Fortunately, making connections—between the health of the planet and the health of humanity, between sustainability and a strong bottom line, between the sources of energy we choose and the water we drink—is one of WWF’s greatest talents.
Today, the WWF International is focused on six global issues, each critical to the health of our world and its inhabitants. The organization’s Web site lists the focus and need for each of the six programs.
The challenge comes in establishing that connectivity in a way that inspires action from people everywhere, on all levels.
ONE IN NINE PEOPLE ON THE PLANET SUFFERS FROM HUNGER.
90% OF THE OCEAN’S FISH STOCKS ARE OVER FISHED OR BEING FISHED TO THEIR LIMITS. AMERICANS CONSUME NEARLY 5 BILLION POUNDS OF SEAFOOD A YEAR NOT TO MENTION JAPAN, SPAIN. OCEANS FEED MORE THAN 1 BILLION PEOPLE. THEY GUIDE US TO ADVENTURE AND CONTEMPLATION, ABSORB CO² , AND HOLD THE PLANET’S GREATEST DIVERSITY OF LIFE.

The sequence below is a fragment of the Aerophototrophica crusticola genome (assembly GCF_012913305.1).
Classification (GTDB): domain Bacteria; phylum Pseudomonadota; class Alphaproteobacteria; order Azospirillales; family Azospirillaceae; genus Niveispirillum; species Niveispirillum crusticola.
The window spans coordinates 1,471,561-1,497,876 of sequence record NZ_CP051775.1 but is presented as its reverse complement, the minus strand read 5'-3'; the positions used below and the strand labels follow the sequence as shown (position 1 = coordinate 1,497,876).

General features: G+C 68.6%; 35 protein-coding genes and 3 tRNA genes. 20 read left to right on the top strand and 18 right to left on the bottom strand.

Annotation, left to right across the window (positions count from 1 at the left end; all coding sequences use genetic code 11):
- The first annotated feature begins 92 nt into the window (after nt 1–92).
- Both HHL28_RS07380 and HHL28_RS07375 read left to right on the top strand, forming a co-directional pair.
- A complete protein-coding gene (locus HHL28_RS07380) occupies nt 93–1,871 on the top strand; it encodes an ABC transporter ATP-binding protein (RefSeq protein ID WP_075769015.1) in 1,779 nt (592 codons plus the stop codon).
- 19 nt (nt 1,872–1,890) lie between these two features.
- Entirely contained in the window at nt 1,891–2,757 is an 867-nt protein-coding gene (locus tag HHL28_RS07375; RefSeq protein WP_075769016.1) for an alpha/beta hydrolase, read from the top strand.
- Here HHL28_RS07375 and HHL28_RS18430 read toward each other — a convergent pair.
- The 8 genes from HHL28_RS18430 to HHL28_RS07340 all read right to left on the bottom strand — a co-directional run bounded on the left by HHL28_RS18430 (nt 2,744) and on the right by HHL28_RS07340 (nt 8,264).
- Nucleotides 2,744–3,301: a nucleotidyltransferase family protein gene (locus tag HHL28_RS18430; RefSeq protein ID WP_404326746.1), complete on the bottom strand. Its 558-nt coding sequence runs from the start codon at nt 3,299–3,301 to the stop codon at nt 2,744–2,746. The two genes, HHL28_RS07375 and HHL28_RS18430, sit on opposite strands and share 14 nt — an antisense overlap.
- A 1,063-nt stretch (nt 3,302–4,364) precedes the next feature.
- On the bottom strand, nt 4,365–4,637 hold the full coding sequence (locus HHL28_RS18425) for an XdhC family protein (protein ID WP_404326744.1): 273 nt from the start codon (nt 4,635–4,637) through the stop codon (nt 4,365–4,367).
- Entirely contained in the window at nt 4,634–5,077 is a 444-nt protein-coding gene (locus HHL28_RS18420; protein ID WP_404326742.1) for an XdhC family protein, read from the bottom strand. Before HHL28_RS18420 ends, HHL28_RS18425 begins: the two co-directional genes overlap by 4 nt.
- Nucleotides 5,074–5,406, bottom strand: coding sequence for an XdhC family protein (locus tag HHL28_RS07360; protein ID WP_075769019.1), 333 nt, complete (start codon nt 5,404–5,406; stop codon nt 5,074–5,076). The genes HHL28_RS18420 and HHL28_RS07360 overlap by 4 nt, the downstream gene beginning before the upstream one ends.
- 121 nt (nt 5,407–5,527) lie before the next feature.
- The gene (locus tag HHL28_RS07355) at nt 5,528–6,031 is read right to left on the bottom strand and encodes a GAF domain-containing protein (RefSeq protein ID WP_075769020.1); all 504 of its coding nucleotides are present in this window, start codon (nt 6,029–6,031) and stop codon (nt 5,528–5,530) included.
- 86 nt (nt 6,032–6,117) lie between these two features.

GLOBALLY, OVER FISHING IS HAVING A DEVASTATING IMPACT ON THE SEA.
WILDLIFE POPULATIONS AROUND THE WORLD HAVE DECLINED BY AN AVERAGE OF 52% OVER THE PAST 40 YEARS.
BY 2030, GLOBAL DEMAND FOR FRESH WATER IS PROJECTED TO EXCEED CURRENT SUPPLY BY MORE THAN 40%.
573 MILLION ACRES OF FOREST WILL BE GONE BY 2050 IF WE DO NOTHING TO STOP DEFORESTATION.
THE CONCENTRATION OF CO² IN THE ATMOSPHERE IN 2013 WAS HIGHER THAN IT HAD BEEN IN AT LEAST 800 THOUSAND YEARS.
FORESTS ARE AT THE HEART OF LIFE ON EARTH. BILLIONS OF ANIMALS, PLANTS AND PEOPLE DEPEND ON THEM. THEY PROTECT OUR WATERSHEDS AND SUPPLY THE OXYGEN WE BREATHE. BETWEEN 46,000 AND 58,000 SQUARE MILES OF FOREST ARE LOST EACH YEAR ROUGHLY EQUIVALENT TO 36 FOOTBALL FIELDS EVERY MINUTE.
FRESH WATER IS CENTRAL TO OUR SURVIVAL. RIVERS, WETLANDS, LAKES AND STREAMS SUPPORT MORE THAN 10% OF ALL KNOWN SPECIES. WATER IS A CONDUIT FOR HEALTH, ENERGY AND FOOD. VIRTUALLY NO FRESHWATER SYSTEM REMAINS UNAFFECTED BY HUMAN ACTIVITIES.
WILDLIFE INSPIRES US. ANIMAL POPULATIONS ANCHOR A WEB OF LIFE THAT IS INTEGRAL TO EVERY HEALTHY ECOSYSTEM ON EARTH. IN THE SPAN OF JUST TWO HUMAN GENERATIONS, HALF OF EARTH’S WILDLIFE HAS DISAPPEARED.
FOOD SUSTAINS AND RENEWS US. ITS CREATION, PRODUCTION, PACKAGING AND TRANSPORT ENCROACH ON NATURE IN HARMFUL WAYS.